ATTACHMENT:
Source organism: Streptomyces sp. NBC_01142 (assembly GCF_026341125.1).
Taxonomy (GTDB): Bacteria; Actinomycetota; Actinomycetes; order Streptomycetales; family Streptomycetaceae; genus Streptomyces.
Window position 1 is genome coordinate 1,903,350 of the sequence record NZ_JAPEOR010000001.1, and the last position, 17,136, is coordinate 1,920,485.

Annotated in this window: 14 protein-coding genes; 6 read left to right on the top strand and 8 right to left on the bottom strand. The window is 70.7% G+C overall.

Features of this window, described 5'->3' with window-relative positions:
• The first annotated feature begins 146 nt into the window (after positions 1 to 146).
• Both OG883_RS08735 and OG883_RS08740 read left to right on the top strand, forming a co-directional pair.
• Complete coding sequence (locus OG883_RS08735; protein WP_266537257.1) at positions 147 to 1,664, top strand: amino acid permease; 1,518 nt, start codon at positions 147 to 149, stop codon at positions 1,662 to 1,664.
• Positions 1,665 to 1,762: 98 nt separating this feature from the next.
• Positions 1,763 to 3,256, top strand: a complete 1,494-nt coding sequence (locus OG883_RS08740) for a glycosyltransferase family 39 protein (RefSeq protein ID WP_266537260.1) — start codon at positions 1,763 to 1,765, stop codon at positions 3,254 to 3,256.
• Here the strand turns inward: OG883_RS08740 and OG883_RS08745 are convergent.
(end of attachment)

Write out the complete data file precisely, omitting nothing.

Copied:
Source organism: Streptomyces sp. NBC_01142 (assembly GCF_026341125.1).
Taxonomy (GTDB): Bacteria; Actinomycetota; Actinomycetes; order Streptomycetales; family Streptomycetaceae; genus Streptomyces.
Window position 1 is genome coordinate 1,903,350 of the sequence record NZ_JAPEOR010000001.1, and the last position, 17,136, is coordinate 1,920,485.

Annotated in this window: 14 protein-coding genes; 6 read left to right on the top strand and 8 right to left on the bottom strand. The window is 70.7% G+C overall.

Features of this window, described 5'->3' with window-relative positions:
• The first annotated feature begins 146 nt into the window (after positions 1 to 146).
• Both OG883_RS08735 and OG883_RS08740 read left to right on the top strand, forming a co-directional pair.
• Complete coding sequence (locus OG883_RS08735; protein WP_266537257.1) at positions 147 to 1,664, top strand: amino acid permease; 1,518 nt, start codon at positions 147 to 149, stop codon at positions 1,662 to 1,664.
• Positions 1,665 to 1,762: 98 nt separating this feature from the next.
• Positions 1,763 to 3,256, top strand: a complete 1,494-nt coding sequence (locus OG883_RS08740) for a glycosyltransferase family 39 protein (RefSeq protein ID WP_266537260.1) — start codon at positions 1,763 to 1,765, stop codon at positions 3,254 to 3,256.
• Here the strand turns inward: OG883_RS08740 and OG883_RS08745 are convergent.